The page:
See also John McDuling, 'ACCCs Rod Sims to maintain pressure on Google and Facebook' (SMH, 11 February 2019), Max Mason, 'Google and Facebook need to take more responsibility for future of journalism, ACCC boss Rod Sims says' (AFR, 11 February 2019) and Amanda Meade, 'Regulation needed to save Australian journalism from Facebook and Google, watchdog says' (The Guardian, 11 February 2019).


Garmin on bike

7 February 2019 - Court dismisses application for summary judgment by Garmin

Justice Derrington in the Federal Court has given leave to B&K Holdings (Qld) Pty Ltd to amend its statement of claim and has dismissed Garmin's application for summary judgment.

B&K Holdings allege contraventions by Garmin Australasia Pty Ltd of s 46 (post-Harper, in the form of predatory pricing), s 45, 47 and also allege misleading or deceptive conduct.

In the course of his judgment Justice Derrington spent some time discussing principles around predatory pricing in section 46, including whether or not it is necessary that products be sold below 'avoidable cost'.

A case management hearing is listed for 26 February.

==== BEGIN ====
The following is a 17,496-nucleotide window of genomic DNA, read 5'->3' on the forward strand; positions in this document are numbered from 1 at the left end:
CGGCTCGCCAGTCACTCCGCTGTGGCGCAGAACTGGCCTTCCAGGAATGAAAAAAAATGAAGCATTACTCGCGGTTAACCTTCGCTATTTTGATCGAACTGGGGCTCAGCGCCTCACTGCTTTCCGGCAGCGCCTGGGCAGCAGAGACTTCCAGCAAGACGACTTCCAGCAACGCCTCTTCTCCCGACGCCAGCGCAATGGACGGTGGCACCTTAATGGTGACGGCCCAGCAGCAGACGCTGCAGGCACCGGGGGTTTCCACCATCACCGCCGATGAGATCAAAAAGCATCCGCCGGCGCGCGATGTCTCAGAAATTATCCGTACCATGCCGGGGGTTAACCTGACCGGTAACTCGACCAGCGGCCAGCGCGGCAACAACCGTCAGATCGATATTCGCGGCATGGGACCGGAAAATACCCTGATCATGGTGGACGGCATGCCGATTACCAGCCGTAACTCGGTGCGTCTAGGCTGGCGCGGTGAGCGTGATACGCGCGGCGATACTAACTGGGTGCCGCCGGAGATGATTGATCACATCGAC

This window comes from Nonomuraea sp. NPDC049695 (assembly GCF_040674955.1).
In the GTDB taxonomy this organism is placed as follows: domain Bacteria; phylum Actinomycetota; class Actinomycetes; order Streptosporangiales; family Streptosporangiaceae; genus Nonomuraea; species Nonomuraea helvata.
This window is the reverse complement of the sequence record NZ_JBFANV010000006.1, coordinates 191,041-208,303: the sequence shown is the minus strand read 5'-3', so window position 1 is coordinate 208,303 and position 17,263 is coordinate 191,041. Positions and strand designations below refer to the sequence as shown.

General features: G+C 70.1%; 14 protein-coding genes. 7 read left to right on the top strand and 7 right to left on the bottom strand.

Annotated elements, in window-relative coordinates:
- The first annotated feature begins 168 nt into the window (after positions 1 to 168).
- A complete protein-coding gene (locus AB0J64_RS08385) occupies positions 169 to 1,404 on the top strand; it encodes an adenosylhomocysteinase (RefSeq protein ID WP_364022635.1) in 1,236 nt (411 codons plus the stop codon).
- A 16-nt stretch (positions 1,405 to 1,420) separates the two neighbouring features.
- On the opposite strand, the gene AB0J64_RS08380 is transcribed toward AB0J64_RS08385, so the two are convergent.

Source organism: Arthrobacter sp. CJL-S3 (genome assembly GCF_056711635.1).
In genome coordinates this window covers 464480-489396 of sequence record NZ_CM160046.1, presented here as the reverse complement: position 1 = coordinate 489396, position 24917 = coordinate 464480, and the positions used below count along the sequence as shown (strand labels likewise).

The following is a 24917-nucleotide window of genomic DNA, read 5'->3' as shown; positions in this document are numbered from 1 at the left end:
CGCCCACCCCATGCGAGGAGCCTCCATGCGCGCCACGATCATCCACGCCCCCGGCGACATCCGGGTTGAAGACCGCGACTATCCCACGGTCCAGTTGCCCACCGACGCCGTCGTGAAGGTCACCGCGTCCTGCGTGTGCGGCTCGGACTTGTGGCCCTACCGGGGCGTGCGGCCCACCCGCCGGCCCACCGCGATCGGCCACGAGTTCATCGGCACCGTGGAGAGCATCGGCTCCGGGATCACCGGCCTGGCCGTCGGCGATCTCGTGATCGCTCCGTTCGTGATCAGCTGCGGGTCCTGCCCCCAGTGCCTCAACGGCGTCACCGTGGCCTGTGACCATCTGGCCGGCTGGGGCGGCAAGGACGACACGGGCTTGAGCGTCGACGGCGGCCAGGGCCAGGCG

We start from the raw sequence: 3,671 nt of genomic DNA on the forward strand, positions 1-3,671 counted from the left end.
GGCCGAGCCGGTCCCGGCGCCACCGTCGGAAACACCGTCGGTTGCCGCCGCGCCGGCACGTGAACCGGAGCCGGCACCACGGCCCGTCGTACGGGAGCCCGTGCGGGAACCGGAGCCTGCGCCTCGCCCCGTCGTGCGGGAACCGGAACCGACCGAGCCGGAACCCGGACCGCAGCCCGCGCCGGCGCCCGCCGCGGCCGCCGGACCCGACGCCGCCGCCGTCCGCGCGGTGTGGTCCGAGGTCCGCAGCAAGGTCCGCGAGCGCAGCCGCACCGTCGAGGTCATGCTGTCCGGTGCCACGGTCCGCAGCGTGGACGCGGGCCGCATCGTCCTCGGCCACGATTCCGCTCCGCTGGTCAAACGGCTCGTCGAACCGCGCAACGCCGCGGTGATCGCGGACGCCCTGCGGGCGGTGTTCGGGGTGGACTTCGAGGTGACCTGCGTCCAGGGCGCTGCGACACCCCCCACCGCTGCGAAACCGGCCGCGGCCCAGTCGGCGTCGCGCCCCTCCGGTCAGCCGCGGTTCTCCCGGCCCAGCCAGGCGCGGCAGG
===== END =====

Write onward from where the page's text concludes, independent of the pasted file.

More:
See B&K Holdings (Qld) Pty Ltd v Garmin Australasia Pty Ltd [2019] FCA 64


Qantas plane

7 February 2019 - ACCC investigating Qantas' completed acquisition of an interest in Alliance Airlines

The ACCC has commenced an informal review of Qantas' completed acquisition of a 19.9% interest in Alliance Aviation Services Ltd to assess whether there has been a breach of section 50 (merger provision). The issues will be contained in a market inquiry letter (not yet published on the merger register). Submissions are due by 4 March 2019.

View merger register.

See also: Ellis Taylor, 'ACCC probes Qantas purchase of Alliance stake' (FlightGlobal, 8 February 2019), Nick Wenzel, 'Qantas acquires stake in Australian charter airline' (International Flight Network, 6 Feb 2019).


Shipping containers

7 February 2019 - ACCC, NCC and Port of Newcastle regulation